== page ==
Heating Systems & Fuels – What does it all mean?

Clients often ask me what kind of heating systems are best, I thought you’d find this excerpt interesting. In New England we do have a few other types of systems, such as steam, geothermal and solar. In addition we have a variety of ways heating and cooling can be distributed, cast iron radiators, steam, baseboards, radiant, though ducts are the most common.

I found the post below from American Southwest Magazine interesting, and thought you might as well, enjoy!

Technician servicing heating boiler

In some areas of the US, temperatures have dropped into single figures, and even into minus digits in several other locations. Inevitably, homeowners want to know how to heat their homes affordably and efficiently. Central to this is the question of whether an oil or gas furnace is the best solution. If you are looking for a furnace for your home, these are the advantages and disadvantages of each type:

The majority of gas furnaces have an AFUE rating of eighty-nine to ninety-eight percent, whereas oil furnace AFUE ratings tend to fall between eighty and ninety percent. While gas furnaces have greater efficiency than oil furnaces, they usually cost ten to twenty-five percent more than oil furnaces of the same size. Modern furnaces can be up to thirty percent more efficient than models that were made a decade ago.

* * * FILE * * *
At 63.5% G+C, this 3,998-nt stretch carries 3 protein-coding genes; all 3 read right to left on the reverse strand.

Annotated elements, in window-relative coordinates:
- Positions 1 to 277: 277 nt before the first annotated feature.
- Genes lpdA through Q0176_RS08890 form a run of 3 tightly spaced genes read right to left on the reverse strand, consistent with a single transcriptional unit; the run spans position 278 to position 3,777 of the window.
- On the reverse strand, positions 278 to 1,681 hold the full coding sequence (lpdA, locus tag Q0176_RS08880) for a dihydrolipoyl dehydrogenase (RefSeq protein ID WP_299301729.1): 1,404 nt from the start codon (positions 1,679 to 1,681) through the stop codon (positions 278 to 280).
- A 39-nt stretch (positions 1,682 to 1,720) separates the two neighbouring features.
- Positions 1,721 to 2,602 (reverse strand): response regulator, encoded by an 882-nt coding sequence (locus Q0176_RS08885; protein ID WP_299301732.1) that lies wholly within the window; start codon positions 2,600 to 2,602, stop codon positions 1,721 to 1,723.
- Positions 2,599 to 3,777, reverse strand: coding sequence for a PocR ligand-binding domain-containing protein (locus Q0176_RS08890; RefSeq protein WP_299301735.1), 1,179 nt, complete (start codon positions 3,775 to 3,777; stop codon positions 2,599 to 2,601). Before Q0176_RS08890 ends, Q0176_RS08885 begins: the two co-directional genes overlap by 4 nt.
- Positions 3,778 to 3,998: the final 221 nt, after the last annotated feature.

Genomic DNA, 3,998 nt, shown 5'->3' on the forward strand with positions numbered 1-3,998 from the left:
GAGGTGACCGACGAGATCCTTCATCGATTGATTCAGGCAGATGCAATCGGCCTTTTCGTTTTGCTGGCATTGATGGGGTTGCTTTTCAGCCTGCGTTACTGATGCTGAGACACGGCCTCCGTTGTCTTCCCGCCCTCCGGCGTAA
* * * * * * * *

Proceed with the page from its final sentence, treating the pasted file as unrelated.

Notwithstanding, as far as fuel prices go, gas is definitely more beneficial. The US Energy Data Administration reports that the average home spends $690 on heating with natural gas over the winter months. This compares to $2558 spent with heating oil, $1448 spent with propane (in the Midwest), and $964 spent with electricity. The price of oil is more erratic and prone to fluctuate in response to global events. In contrast, the production of natural gas is centered around Canada and the US, which secures a more reliable supply. Maybe due to this factor, roughly half of American households are heated using gas right now, compared to roughly eight percent of households with oil heating.

Oil furnaces are easily and frequently maintained by the delivery firm (a service agreement is needed). However, servicing is more comprehensive, because of soot and dirt accumulation ˗ oil filters have to be changed and chimneys have to be cleaned regularly. Gas furnaces hardly require any maintenance (service agreements are not needed), however gas offers less warmth than oil per BTU. Gas furnaces are cleaner and less noisy, but they are more expensive than oil furnaces. Always use a certified and trustworthy HVAC firm, and obtain multiple quotes prior to making any significant investment in your property.

Original by: American Southwest Magazine

Have any questions about heating systems in general? Feel free to comment or reach out to me directly.

Sam Webb, Broker Associate, Realtor
International President’s Circle
Email: Sam.Webb@NEMoves.com
Free MLS for my Clients: SamWebb.com
Cell 781-893-1195